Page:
South Africa is white wine country. As recently as 1990 84% of all vineyard plantings were white wine varieties. (That percentage has decreased to 54% today.) South Africa is increasingly recognized, both in country and in Europe, for the quality of its white wines. Cape Point Vineyards in Noordhoek near the Atlantic ocean has rapidly climbed the ranks of South Africa’s best wineries—yet it produces only white wines. South Africa’s premier wine tasting—the Old Mutual Trophy Wine Show, including judges Jancis Robinson and Steven Spurrier—gave white wines its highest honors.
At the same time, South Africa’s red wines are frequently denigrated by the critics. MW Tim Atkins said of South Africa’s red wines in the July 2007 edition of Wine & Spirits: “the basic problem is that too may of them achieve the unusual distinction of being both green and baked a the same time, with sugar ripeness out-pacing phenolic ripeness.”
What’s the problem with red wines? The experts offer five possible explanations. The first possibility is the high incidence of leaf roll virus, which adversely affects red grapes much more than white grapes. A second possible explanation is physiologically unripe grapes, which results in green or herbaceous characteristics that are more acceptable in white than red grapes. A third explanation may be that white wine vineyards are significantly older than red wine vineyards: 42% of white varieties are over 15 years old compared to 13% of red varieties. As a result, some vineyards may overwork the fruit of young red grape vines, resulting in wines of more power than elegance. A fourth possible explanation is that winemaking is simply better for whites than reds, which can suffer from over-oaking. The fifth possible explanation is that South Africa’s relatively hot climate adversely affects reds more than whites, which are often grown in cool climate regions and picked early before the worst of the summer heat.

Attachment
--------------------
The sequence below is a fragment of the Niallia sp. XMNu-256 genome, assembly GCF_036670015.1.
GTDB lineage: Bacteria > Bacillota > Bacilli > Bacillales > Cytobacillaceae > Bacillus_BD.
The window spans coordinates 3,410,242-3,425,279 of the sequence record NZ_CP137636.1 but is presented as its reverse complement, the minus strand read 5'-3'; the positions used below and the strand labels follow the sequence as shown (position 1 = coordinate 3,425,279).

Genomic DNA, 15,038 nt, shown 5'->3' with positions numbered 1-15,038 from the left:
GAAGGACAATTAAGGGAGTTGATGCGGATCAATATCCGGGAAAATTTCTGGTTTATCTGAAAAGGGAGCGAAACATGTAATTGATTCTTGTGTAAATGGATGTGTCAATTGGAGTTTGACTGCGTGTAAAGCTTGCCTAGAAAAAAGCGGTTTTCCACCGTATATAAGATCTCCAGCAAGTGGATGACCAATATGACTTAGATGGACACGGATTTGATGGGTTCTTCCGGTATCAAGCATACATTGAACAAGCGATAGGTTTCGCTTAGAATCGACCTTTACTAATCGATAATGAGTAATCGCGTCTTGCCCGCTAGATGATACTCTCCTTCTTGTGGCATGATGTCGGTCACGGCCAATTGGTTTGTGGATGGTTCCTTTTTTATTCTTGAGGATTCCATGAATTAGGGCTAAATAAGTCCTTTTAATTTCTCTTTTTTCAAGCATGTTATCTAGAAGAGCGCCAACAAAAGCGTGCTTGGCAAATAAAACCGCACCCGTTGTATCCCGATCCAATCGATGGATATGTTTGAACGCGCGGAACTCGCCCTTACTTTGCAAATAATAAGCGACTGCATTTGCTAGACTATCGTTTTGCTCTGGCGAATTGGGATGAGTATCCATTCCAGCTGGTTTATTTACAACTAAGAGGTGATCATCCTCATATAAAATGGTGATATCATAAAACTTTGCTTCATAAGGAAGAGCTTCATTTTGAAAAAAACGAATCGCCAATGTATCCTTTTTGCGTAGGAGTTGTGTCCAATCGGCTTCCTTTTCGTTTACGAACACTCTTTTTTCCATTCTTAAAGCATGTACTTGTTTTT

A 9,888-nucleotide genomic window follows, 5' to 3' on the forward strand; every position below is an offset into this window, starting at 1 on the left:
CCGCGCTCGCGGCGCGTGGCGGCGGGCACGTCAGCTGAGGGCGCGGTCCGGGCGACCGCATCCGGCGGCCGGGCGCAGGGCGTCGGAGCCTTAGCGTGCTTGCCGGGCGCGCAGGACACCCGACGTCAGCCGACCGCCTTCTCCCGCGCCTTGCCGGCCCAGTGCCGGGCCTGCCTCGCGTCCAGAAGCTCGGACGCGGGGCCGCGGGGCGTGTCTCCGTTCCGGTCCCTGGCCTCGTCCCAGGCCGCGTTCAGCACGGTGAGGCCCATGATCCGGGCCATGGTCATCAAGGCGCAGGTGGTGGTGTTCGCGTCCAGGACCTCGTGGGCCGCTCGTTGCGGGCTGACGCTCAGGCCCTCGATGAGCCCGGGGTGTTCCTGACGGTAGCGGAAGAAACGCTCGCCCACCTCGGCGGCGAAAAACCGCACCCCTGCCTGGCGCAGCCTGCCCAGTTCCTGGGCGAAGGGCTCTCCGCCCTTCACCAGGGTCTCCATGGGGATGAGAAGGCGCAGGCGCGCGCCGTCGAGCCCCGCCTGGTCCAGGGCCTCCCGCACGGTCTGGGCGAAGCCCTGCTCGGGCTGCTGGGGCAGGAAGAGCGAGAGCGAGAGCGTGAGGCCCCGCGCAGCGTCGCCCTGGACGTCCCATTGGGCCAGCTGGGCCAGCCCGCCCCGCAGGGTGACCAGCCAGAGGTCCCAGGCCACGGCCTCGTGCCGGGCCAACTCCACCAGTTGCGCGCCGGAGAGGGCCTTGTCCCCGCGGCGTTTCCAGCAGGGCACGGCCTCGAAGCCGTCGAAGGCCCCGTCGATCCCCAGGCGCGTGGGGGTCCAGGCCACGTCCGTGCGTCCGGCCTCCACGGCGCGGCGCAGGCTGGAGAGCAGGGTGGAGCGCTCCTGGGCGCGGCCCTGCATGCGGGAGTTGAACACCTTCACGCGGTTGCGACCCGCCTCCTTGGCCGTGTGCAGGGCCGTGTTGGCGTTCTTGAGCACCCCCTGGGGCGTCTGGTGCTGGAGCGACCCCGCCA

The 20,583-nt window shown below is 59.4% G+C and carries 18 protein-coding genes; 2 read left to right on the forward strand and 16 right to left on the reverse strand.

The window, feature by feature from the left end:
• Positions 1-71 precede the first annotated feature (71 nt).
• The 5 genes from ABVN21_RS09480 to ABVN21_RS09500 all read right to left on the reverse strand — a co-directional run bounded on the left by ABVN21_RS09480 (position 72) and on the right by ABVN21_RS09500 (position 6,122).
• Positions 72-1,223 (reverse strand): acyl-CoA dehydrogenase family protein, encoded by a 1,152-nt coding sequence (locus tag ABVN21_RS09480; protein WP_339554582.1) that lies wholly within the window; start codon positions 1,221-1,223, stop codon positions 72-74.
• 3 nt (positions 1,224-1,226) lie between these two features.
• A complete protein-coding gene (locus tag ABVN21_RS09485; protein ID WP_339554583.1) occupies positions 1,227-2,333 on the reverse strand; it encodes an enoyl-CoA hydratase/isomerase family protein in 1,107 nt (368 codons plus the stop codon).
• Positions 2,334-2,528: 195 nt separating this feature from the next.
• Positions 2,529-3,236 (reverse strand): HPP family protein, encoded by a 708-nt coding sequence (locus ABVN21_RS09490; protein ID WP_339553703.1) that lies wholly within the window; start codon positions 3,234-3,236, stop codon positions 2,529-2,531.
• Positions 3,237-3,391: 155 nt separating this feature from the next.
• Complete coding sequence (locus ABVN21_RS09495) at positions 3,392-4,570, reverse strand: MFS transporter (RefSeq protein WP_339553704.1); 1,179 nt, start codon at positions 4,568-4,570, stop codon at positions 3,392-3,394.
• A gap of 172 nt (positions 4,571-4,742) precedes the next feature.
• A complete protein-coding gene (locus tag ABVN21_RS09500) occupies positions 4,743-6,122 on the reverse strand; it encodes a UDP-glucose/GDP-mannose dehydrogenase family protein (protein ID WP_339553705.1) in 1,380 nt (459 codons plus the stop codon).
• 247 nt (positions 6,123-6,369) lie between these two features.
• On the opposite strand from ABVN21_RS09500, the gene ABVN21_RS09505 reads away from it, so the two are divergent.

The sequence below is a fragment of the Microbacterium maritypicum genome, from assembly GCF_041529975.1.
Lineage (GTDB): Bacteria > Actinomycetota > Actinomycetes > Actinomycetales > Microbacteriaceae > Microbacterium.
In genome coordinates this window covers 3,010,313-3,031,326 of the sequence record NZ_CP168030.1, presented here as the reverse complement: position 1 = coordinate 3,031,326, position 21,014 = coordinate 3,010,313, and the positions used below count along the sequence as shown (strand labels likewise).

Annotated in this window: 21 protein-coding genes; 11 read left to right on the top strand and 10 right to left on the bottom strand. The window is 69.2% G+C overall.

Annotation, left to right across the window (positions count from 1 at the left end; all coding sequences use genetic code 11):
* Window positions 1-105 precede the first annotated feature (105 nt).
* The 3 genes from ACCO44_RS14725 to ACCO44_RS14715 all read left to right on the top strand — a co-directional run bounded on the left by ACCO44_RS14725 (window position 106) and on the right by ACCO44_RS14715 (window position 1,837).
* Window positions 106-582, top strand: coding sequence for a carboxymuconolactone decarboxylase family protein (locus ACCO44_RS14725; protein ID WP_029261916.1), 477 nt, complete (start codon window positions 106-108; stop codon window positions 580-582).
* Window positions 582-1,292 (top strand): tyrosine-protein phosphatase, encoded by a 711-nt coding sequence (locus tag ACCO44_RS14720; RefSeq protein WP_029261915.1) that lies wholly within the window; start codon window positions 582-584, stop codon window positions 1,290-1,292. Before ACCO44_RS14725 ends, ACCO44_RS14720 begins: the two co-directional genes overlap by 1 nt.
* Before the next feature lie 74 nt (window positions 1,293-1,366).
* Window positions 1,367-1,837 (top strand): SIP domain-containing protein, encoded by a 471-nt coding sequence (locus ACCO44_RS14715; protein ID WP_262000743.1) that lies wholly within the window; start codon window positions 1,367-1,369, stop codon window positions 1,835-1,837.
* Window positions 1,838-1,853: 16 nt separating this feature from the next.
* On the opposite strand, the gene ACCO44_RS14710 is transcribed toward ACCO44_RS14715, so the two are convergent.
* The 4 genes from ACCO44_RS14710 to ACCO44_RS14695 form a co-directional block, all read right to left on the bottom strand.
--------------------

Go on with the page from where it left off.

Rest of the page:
There is one other possible explanation for the criticism of South African reds A growing number of wine lovers, both in and out of South Africa, believe the most important problem is that South African wine is being judged against an international benchmark which doesn’t adequately recognize regional variations in wine styles. If, 350 years ago, South African instead of French wine was drunk in London, the experts today might be judging French wine by a South African benchmark and find it wanting.
Whatever the case, South Africa has dual challenges facing it. One challenge is to improve viticultural practices to produce higher quality, phenolically ripe, red and black grapes. The other challenge is to develop a marketing strategy that successfully exploits its growing reputation for high quality white wines. In a recent Wine magazine article, Jancis Robinson forcefully makes the argument for South Africa doing just that — aggressively marketing its distinctive white wines before this “window of opportunity” is lost to Argentina and Chile.